The number of democracies in the world today is higher than in any other time. The majority of these democracies adopt a parliamentary constitution, that is, one that is based on assembly confidence. Assembly confidence regimes are those in which governments, in order to come to and stay in power, must be at least tolerated by a legislative majority. They can be divided into cases of negative and positive parliamentarism. In stark contrast with scholarship on varieties of presidentialism, the research literature on the evolution and consequences of the two forms of parliamentarism is surprisingly sparse and rudimentary.
With this in mind, our goal was to develop fully the distinction between negative and positive parliamentarism and clarify its institutional implications (Rasch, Martin & Cheibub 2015); to trace the origins of the institutions associated with negative and positive parliamentarism (Cheibub, Martin & Rasch 2015); and to study their consequences for the way parliamentary governments operate in an ever more demanding, complex, and global policy environment (e.g. Rickard 2018). The project provides the first truly intertemporal comparative study of the design and consequences of varieties of parliamentarism.
The notion of positive and negative parliamentarism has been invoked primarily to account for differences in the government formation process and the type of government (minority or majority) that result from it. We reject the simplicity of this usage, instead arguing that the distinction between positive and negative parliamentarism is systemic and matters not only for the process of government formation and termination, but also for several important aspects of the operation of the government during its existence.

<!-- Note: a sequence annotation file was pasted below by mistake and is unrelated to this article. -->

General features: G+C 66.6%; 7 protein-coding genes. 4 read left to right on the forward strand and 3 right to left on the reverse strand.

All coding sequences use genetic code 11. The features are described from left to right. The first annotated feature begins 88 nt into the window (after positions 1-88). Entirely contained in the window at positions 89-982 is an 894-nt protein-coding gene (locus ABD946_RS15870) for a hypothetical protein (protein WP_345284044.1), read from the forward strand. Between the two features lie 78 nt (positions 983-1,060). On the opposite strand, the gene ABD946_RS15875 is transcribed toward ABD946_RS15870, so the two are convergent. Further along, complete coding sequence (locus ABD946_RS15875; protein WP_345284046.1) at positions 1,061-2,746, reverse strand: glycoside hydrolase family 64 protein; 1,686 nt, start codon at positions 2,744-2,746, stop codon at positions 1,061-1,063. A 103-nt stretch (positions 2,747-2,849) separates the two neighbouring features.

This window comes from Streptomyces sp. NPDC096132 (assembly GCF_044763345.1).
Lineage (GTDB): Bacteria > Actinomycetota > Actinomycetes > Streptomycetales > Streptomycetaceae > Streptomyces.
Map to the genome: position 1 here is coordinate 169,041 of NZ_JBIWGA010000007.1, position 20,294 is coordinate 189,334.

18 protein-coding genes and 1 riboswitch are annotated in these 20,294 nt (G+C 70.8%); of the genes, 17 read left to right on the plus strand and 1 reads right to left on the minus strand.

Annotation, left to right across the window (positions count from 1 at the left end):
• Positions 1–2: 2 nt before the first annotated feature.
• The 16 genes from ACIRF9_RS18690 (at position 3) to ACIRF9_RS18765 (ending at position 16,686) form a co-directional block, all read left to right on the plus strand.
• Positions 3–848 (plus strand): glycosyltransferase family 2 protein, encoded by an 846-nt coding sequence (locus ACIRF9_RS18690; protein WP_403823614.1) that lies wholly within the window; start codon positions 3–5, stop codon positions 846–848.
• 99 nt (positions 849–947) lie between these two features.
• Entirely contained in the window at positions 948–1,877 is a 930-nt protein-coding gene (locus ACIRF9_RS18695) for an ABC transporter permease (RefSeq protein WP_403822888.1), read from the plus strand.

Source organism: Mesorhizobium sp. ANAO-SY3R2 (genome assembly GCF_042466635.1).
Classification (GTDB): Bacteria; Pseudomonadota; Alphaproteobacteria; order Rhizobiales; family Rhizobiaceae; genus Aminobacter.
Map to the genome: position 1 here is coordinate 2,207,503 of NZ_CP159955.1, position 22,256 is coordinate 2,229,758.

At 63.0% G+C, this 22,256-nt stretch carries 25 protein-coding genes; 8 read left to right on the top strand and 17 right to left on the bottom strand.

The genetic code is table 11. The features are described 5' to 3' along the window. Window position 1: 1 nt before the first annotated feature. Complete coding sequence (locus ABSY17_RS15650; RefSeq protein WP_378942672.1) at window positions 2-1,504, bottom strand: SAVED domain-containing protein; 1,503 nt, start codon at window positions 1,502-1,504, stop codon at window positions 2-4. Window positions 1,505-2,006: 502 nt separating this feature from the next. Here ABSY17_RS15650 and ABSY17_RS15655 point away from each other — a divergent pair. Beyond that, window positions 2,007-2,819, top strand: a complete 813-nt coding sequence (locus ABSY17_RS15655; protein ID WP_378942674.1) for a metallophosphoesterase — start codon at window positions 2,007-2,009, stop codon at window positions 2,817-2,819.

More information on 73 publications from the project, and project conferences and workshops, can be found on the project website on University of Oslo.
This project aims to fill a lacuna in the literature by examining the origins and consequences of the institutions of positive and negative parliamentarism. In positive parliamentarism, a majority is required to explicitly express its support for the gove rnment; in negative parliamentarism such an explicit expression of majority support is not required. Positive parliamentarism is characterized by a variety of instruments, related to both the making and breaking of governments and their governing capacity . We believe the distinction between the two regimes is crucial for understanding the way they operate. Yet, what we know about them is surprisingly sparse and rudimentary. Given that most democracies in the world have adopted some form of parliamentary i nstitutions, understanding the consequences of positive and negative parliamentary institutions is both theoretically and practically important. The goals of this project are: (1) to develop conceptually the distinction between positive and negative parli amentarism; (2) to provide an historical account of the emergence of parliamentary institutions, particularly those associated with positive parliamentarism; (3) to generate a comprehensive data set of parliamentary institutions for all countries in the; (4) to examine the impact of positive parliamentary institutions on the type and duration of government; the government's legislative capacity; coalition management; and the government's ability to respond to deep economic crises, such as the one that now afflicts Europe. The project departs from existing studies in that it provides a new conceptualization of parliamentary regimes; is based on cases that include but go far beyond Western Europe; and generates a complete database of historical and contempo rary institutions. Because this database fills an important information gap, we expect it will be widely used by scholars of comparative politics, political history, political economy and international relations.